11. Age-related macular degeneration: analysis in two ophthalmological centers in Pernambuco-Brazil. Santos LP, Diniz JR, Leao Ac, Sena MF. Arg Bras Oftalmol. 2005 Mar-Apt;6892):229-33 [abstract]
12. Obesity, lutein metabolism, and age-related macular degeneration: a web of connections. Johnson EJ. Nutr Rev. 2005 Jan;63(1): 9-15 [abstract]
13. The potential role of oxidative stress in the pathogenesis of the age-related macular degeneration (AMD). Drobek-Slowik M, Karczewicz D, Safranow K. Postepy Hig Med Dose 2007;61:28-37 [abstract]
14. Macular Pigment and Percentage of Body Fat. Nolan J, Donovan O, et al. IOVS
2004;45:3940-3950. [abstract]
15. Macular Pigment Density is Reduced in Obese Subjects. Hammond B, Ciulla T, Snodderly D. IOVS 2002;43:47-50 [abstract]
16. The retinal ciliopathies. Adams NA, Awadein A, Tomas HS. Ophthalmic Genet. 2007 Sep;28(3): 113-25. [abstract]
17. Predictors of optical density of lutein and zeaxanthin in retinas of older women in the Carotenoids in Age-Related Eye Disease Study, an ancillary study of the Women's Health Initiative. Mares JA, LaRowe TL, Snodderly DM, et al. Am J Clin Nutr. 2006 Nov;84(5):1107-22 [abstract]
18. Phytochemicals and age-related eye diseases. Rhone M, Basu A, Nutr Rev. 2008 Aug;66(8): 465-72 [abstract]
19. Modifiable risk factors for age-related macular degeneration. Guymer RH, Chong EW. Med J Aust. 2006 May 1;184(9): 455-8 [abstract]
Excess Weight / Cataract Studies:
1. Weight status, abdominal adiposity, diabetes, and early age-related lens opacities. Jacuqes PF, Moeller SM, Hankinson SE, et al. Am J Clin Nutr. 2003 Sep;78(3):400-5 [abstract]
2. A longitudinal study of body mass index and lens opacities. The Framingham Studies. Hiller R, Podgor MJ, Sperduto RD, et al. Ophthalmology 1998 Jul;105(7):1244-50 [abstract]
3. Anthropometric status and cataract: the Salisbury Eye Evaluation project. Caulfield LE, West SK, Barron Y, Cid-Ruzafa J. Am J Clin Nutr. 1999 Feb;69(2):237-42 [abstract]
4. Body mass index and age-related cataract; the Shihpai Eye Study. Kuang TM, Tsai SY, et al. Arch Ophthalmol. 2005 Aug;123(8):1109-14 [abstract]
5. Risk factors for nuclear, cortical and posterior subcapsular cataracts in the Chinese population of Singapore: the Tanjong Pagar Survey. Foster PJ, Wong TY, et al. Br J Ophthalmol. 2003 Sep;87(9):1112-20 [abstract]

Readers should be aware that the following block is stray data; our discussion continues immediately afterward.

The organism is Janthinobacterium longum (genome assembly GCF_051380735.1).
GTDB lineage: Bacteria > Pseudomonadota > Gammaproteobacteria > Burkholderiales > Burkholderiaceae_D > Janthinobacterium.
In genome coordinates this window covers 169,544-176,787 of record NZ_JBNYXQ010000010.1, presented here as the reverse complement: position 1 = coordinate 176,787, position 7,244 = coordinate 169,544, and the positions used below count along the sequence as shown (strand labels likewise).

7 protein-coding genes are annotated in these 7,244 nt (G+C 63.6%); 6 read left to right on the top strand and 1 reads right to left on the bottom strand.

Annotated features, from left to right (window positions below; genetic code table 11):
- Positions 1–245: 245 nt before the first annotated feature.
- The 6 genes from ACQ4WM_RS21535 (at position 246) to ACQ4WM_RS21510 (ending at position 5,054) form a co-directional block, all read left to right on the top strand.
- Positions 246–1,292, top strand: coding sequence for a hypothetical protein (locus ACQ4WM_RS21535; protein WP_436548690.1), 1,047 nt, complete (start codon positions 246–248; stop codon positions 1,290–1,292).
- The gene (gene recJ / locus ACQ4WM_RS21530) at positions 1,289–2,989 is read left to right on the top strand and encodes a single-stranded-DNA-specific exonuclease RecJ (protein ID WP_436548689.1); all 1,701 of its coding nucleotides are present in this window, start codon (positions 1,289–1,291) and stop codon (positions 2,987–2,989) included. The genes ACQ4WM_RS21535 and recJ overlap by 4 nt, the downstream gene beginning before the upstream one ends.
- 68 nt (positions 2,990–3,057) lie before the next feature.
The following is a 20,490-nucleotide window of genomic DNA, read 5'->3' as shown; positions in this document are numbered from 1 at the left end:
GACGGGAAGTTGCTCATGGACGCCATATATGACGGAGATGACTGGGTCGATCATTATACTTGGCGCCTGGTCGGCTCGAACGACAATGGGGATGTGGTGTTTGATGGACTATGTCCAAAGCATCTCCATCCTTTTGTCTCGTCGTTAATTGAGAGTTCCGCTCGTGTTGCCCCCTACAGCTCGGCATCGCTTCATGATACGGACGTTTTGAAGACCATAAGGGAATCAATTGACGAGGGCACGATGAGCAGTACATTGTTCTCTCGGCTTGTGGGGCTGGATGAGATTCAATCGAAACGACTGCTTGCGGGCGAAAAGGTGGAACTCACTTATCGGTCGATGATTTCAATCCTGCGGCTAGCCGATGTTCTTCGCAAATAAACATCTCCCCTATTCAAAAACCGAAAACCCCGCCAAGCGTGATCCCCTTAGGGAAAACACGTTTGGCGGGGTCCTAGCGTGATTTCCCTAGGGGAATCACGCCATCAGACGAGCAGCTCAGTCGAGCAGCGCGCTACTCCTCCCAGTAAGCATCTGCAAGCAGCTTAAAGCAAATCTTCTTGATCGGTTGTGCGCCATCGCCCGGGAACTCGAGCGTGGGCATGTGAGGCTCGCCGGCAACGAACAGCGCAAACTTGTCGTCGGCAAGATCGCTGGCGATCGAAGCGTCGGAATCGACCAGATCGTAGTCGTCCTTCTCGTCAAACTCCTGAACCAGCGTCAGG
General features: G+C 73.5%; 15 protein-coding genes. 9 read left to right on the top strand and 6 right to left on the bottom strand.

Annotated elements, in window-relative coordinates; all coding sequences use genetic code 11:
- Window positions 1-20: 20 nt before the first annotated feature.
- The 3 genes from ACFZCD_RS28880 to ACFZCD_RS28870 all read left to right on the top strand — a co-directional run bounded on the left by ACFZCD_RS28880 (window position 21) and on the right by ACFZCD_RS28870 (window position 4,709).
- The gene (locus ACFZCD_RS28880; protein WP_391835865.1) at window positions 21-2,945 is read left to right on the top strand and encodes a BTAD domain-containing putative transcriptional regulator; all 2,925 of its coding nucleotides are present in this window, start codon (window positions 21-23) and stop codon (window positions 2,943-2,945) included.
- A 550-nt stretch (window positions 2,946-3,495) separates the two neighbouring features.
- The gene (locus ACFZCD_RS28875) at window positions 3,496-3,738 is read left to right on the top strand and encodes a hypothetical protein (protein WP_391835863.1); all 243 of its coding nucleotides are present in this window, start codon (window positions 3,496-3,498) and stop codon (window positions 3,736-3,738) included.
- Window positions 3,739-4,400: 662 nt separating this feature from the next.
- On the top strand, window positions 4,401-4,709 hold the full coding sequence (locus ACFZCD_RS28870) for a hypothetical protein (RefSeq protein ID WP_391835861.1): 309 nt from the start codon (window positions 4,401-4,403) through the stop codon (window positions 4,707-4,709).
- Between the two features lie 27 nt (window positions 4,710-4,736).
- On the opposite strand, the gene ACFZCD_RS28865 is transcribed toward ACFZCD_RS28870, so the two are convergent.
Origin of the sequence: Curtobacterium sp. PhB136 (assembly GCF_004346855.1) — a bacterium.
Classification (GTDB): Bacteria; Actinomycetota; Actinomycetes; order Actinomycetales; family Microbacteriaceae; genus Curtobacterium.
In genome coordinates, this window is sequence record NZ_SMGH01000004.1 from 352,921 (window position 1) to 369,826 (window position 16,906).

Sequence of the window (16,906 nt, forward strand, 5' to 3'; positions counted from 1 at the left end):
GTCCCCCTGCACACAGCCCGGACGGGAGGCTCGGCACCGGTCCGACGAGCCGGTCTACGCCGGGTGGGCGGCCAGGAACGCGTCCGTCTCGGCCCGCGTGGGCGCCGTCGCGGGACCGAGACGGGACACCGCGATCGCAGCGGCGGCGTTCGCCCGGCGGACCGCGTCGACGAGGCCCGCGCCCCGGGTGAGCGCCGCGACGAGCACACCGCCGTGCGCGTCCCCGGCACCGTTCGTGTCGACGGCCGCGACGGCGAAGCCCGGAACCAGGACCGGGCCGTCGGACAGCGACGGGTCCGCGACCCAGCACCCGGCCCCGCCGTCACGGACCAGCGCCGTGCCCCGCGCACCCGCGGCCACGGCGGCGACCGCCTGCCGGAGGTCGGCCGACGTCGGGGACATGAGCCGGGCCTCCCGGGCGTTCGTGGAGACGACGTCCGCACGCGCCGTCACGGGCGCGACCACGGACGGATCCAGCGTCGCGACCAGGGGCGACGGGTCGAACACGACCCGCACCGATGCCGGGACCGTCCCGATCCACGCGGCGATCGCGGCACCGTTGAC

6. Cataract formation and prevention. Schichi H. Expert Opin Investig Drugs. 2004 Jun;12(6):691-701 [abstract]
7. Ocular changes, risk markers for eye disorders and effects of cataract surgery in elderly people: a study of an urban Swedish population followed from 70 to 97 years of age. Bergman B, Nilsson-Ehle H, Sjostrand J. Acta Ophthalmol Scand. 2004 Apr;82(2): 166-74 [abstract]
8. Relations between cataract and metabolic syndrome and its components. Paunksnis A, Bojarskiene F, et al. Eur J Ophthalmol. 2007 Jul-Aug;17(4):605-14 [abstract]
9. Prevalence and risk factors of lens opacities in the elderly in Cuenca, Spain. Navarro Esteban JJ, Burierrez Leiva JA, et al. Eur J Ophthalmol. 2007 Jan-Feb;17(1):29-37 [abstract]
10. Association of metabolic syndrome components with cataract. Bojarskiene F, Cerniauskiene LR. Medicina (Kaunas). 2006;42(2):115-22 [abstract]
Excess Weight / IOP and Glaucoma Studies
1. Relationship between intraocular pressure and obesity in children. Akinci A, Cetinkaya E, et al. J Glaucoma. 2007 Oct-Nov;16(7):627-30 [abstract]
2. Relationship between intraocular pressure and obesity in Japan. Mori K, Ando F, et al. Int J Epidemiol. 2000 Aug;29(4):661-6 [abstract]
3. Relationship between intraocular pressure and systemic health parameters in a Korean population. Lee JS. Lee SH, Oum BS, et al. Clin Experiment Ophthalmol. 2002 Aug;30(4):237-41 [abstract]
4. Elevated intraocular pressure is associated with insulin resistance and metabolic syndrome.